Those of us who live in the First World hear a hard and challenging word today. For some of us, Lazarus is at our door, next door, down the street, across the ocean, living without enough food while those of us whose cupboards are full fix our eyes on other matters. Some of us are Lazarus.
It is commonplace to say that preaching aims to “comfort the afflicted and afflict the comfortable,” and indeed that is the gist of Amos (“alas for those who are at ease in Zion” – 6:1) and of the Lukan Gospel’s story of poor Lazarus and that awful rich man.
The rich man thought only of his immediate family. His imagination did not wander outside of his own property lines, his own line of descent. In this world, he served himself and his own, never looking beyond his privacy fence for someone else who might be in need. And he continued to focus on the family in the next world. He wanted to spare them from a similar fate—that of the powerful Israelites, as described by Amos. Those Israelites feasted like the rich man: in oblivion, without thought of their judgment to come. Unawares, they celebrated their own funeral.
Next to our immediate families, however, stands the family of Abraham. This is how the parable pictures family in the next world. Lazarus was by Abraham's side. The rich man called Abraham “Father” and Abraham called the rich man “Child.” [But the rich man] also wanted something out of him.
. . . Adherents to three religions in the world regard themselves as children of Abraham: Jews, Muslims and Christians. We three, like Lazarus and the rich man, call Abraham “our father.” But do we treat one another as family?
The parable of the rich man and Lazarus uses narrative reversal to challenge the inclination of the comfortable to overlook the poor. This turn-around is implied even in the characters' naming. Like Nemo (Latin for “no one”) in Charles Dickens' Bleak House . . . the disenfranchised and dispossessed are frequently nameless. Loss of identity follows closely upon lack of wealth.
It is then striking that in this parable Jesus names the poor man (Lazar is the rabbinical abbreviation for Eleazar, “God has helped”) but not the rich. As this goes against our social inclination, tradition has found a name for the rich man: Dives (Latin for “rich”). But the sharp challenge of this parable is not so easily blunted. – Fritz West
Amos 6:1a, 4-7
[T]he comfortable and the wealthy in the “first of all nations”. . . fancied themselves secure because of their military prowess. But Judah. . . and Israel. . . were no more secure than cities around them. . . which, though once powerful, yet had fallen (1 Kings 14:25).
Amos captures their self-absorbed oblivion with the image of a marzeath, a ceremonial meal known for centuries throughout the Mediterranean basin. These meals often accompanied funerals and, ironically, this is one: the funeral for the very world they had thought to be secure, for “the ruin of Joseph” (v 6). Instead of feasting in oblivion (like the rich man of the parable), the powerful of Israel would have done better to anticipate the coming exile, when they were the first to suffer. – Fritz West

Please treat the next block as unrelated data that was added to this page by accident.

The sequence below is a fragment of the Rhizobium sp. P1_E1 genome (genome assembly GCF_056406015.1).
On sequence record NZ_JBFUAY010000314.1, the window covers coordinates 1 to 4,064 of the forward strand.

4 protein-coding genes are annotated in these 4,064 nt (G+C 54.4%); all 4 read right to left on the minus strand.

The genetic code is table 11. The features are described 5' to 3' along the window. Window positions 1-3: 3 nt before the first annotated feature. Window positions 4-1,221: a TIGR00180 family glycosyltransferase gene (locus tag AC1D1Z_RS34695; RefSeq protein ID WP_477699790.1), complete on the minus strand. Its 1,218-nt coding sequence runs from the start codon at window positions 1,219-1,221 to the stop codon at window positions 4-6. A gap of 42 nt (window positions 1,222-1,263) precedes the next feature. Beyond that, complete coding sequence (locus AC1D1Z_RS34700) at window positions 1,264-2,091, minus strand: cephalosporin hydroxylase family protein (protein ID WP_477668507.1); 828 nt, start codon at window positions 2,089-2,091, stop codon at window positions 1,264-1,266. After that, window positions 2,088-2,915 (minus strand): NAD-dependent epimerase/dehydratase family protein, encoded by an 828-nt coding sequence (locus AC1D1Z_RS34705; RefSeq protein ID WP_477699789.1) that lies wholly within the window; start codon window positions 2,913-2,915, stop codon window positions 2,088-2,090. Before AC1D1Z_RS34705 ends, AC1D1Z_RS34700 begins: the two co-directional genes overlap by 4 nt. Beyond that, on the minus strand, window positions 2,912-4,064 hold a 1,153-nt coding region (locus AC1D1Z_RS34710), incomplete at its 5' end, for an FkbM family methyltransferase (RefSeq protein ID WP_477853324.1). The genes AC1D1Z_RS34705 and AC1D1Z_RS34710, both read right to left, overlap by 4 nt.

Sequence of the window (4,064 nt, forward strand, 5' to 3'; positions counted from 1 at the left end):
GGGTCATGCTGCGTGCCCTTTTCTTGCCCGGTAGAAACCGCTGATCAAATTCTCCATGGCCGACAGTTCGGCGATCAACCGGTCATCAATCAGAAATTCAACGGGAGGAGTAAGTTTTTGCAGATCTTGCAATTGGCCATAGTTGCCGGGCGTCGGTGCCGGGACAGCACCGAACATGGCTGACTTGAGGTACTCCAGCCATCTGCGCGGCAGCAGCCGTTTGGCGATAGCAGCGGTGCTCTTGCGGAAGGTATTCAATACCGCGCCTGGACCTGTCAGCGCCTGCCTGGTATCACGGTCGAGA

1 Timothy 6:6-19
Although the focus of this passage is false teaching, it. . . touches upon wealth: the temptation of teachers to acquire wealth and reputation by seeking to please their hearers (6–10). Ironically. . . the unsound teacher sacrifices the true gain that does: peace and contentment with what one has.
. . . Not wishing to imply that a Christian cannot be both pious and rich, the author closes with basic instructions for wealthy Christians (17–19). – Fritz West
We might cheer for Lazarus at last receiving help, and we might smugly note the rich man’s hopeless plight in Hades. But the great majority of us in Zion are caught in the awful truth of our riches. By many measures, we ought to be grieving “over the ruin of Joseph” (Amos 6:6): We contribute more per capita toward global climate change than any other nation. We compete only with the Seychelles (holding many Somali pirates) in having the highest rates of incarceration per capita.
The gospel of God’s love for all creation must strive this day not only to show us our failing as a people but inspire us to live with greater love toward God and for our neighbors. That was Augustine’s goal for preaching. The remedy for our great fortune is the admonition in the letter to Timothy: “take hold of the life that really is life” (1 Tim.6:19).
Fritz West, a liturgical author and retired pastor of the United Church of Christ living in Minnesota, serves as the Presiding Member of the Association for Reformed & Liturgical Worship Steering Committee.
Homily Service 40, no. 10 (2007): 50-58.